Sew happy everyone!  Try your hand at making some digital fabric art if you haven’t tried it yet.  I’ll post more on these projects along the way. Also, I have decided to put the landscape project I tried to start as a kind of block of the month on the backburner.  It needs more definition, and everyone that responded said they were too busy.  I think I am too busy too…LOL.

 

Notes on My Machine Quilting Workshop at G St. Fabrics

Yesterday (Saturday, 10 June), I led a workshop on basic machine quilting at G Street Fabrics in Rockville, Maryland.  This workshop was held in the Bernina Department where part one of my quilt exhibition is being displayed.

When I walked into the area I was overwhelmed.  There were 17 students (with several students at each machine) of varying ages and my quilts all around the walls.  It was the first time I had seen this part of my exhibit.  (The second part begins in mid July and it all runs through August.)

This workshop was much more intense and went much faster than even I had anticipated, and I had thought that there was definitely not enough time to cover what I wanted to.  I managed to get a short introductory lecture, show my samplers, and provide initial instructions done and they had a handout also to follow.  We were off and running.  Here I am (or some large older woman..LOL) demoing on G Street’s new Bernina Q20 sitdown floor model.  I was describing what I was doing.

I was swamped with questions.  Many of them had nothing to do with the workshop but were centered on my quilts showing all around the walls, but many of them were related to the task at hand.  We went an hour long, and I think that it could easily have gone even further.  I walked around to see what each student was doing, and found that most of them had done very well, and several of them had obviously done this before.  Even after the class was broken up, I had several people asking questions.  I liked that, though, but I was really tired.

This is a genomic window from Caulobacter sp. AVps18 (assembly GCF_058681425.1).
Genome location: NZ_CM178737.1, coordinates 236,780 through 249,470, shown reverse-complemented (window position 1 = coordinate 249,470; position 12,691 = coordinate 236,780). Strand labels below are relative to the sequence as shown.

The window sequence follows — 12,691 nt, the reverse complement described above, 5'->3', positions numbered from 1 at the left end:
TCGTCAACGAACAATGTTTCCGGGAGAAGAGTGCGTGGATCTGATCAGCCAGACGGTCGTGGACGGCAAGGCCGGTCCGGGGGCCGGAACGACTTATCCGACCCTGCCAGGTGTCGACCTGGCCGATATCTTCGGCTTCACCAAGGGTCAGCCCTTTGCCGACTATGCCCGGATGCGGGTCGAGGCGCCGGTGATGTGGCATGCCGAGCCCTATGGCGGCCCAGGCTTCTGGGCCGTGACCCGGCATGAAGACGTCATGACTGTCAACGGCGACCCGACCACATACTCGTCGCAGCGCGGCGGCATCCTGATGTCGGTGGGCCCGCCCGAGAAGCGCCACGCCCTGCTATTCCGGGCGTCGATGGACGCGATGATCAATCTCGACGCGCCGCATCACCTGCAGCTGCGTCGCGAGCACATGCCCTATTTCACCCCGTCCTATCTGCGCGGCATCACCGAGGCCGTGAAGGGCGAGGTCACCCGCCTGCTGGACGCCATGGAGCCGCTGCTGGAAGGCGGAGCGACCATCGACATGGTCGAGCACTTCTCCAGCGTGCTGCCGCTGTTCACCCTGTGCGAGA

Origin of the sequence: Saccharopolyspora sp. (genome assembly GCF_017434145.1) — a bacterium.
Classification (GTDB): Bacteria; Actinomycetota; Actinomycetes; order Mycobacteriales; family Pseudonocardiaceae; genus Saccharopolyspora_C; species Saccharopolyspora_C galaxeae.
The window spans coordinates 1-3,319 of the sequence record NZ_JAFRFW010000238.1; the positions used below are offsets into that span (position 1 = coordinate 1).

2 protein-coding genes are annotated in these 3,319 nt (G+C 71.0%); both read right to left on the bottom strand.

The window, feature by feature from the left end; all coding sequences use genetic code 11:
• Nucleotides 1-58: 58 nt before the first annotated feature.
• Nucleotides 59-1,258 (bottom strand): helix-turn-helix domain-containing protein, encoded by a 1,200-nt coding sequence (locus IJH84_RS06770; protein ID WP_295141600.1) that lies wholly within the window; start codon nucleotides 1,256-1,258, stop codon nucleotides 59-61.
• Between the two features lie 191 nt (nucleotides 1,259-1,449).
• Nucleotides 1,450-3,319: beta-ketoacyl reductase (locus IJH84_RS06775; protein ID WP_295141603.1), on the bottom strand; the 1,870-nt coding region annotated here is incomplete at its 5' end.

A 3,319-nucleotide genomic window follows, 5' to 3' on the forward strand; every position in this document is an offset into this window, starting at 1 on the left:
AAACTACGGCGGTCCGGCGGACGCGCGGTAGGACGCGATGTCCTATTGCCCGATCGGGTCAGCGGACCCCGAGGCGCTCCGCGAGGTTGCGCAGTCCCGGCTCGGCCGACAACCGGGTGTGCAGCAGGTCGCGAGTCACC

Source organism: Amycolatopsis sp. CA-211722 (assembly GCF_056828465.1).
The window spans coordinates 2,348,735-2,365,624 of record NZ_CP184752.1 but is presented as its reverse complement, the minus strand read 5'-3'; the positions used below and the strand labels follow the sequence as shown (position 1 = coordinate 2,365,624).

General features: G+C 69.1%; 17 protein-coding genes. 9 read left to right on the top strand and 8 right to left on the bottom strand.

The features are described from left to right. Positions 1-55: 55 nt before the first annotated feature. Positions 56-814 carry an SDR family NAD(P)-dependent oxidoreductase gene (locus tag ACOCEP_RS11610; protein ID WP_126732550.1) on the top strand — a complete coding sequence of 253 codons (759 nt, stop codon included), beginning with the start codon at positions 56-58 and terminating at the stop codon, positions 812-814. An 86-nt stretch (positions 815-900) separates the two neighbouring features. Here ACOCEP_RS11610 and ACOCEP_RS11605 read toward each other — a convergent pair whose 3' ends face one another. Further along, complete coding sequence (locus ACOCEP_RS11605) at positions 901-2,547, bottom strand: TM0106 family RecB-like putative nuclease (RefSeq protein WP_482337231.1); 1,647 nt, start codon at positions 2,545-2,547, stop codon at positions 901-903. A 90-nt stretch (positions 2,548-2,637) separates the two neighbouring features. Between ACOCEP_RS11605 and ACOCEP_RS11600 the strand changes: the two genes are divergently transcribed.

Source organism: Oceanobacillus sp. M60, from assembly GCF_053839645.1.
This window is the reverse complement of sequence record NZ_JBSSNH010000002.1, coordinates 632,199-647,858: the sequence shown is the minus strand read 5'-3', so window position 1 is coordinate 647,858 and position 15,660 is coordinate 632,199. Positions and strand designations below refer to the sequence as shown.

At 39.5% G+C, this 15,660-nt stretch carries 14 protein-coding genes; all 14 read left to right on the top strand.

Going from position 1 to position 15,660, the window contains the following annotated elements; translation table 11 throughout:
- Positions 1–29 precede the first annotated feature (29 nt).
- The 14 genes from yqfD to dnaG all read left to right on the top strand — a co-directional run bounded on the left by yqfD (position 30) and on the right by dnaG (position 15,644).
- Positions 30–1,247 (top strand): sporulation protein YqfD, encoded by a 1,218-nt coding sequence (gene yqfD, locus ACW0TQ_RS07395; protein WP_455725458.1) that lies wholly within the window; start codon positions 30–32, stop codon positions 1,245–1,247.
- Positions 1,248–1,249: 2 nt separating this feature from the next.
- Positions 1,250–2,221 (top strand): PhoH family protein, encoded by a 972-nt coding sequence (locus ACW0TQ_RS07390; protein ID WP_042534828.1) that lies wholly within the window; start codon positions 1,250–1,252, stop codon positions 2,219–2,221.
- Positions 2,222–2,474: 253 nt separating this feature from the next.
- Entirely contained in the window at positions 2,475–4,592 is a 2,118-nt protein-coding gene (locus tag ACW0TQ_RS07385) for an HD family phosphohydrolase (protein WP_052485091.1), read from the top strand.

I managed to squeeze in a little couple of those tiny cheeses and a banana snack, but I think I ate someone else’s banana that was near me, because I found the one I took in my bag when I got home (with apologies).  It is possible I brought two bananas, but I don’t think so.  😄😳

Sew what did I learn for next time (I’m doing this again in the fall)?

  1. I was well prepared.
  2. I think I did well in presenting at the beginning.
  3. I needed to control the question periods better, but I had little problem answering the questions at least.
  4. I needed to either provide separate classes for early machine quilters and more advanced machine quilters, or provide some exercises that these more advanced quilters may have found more interesting (although I did not get any negative feedback)
  5. I need to schedule more time than I did for this one.
  6. I need to schedule a break for me in the middle.
  7. I need to finish my books.
  8. I really enjoyed it.

Those of you who teach, and those of you who took the class, do you have other suggestions?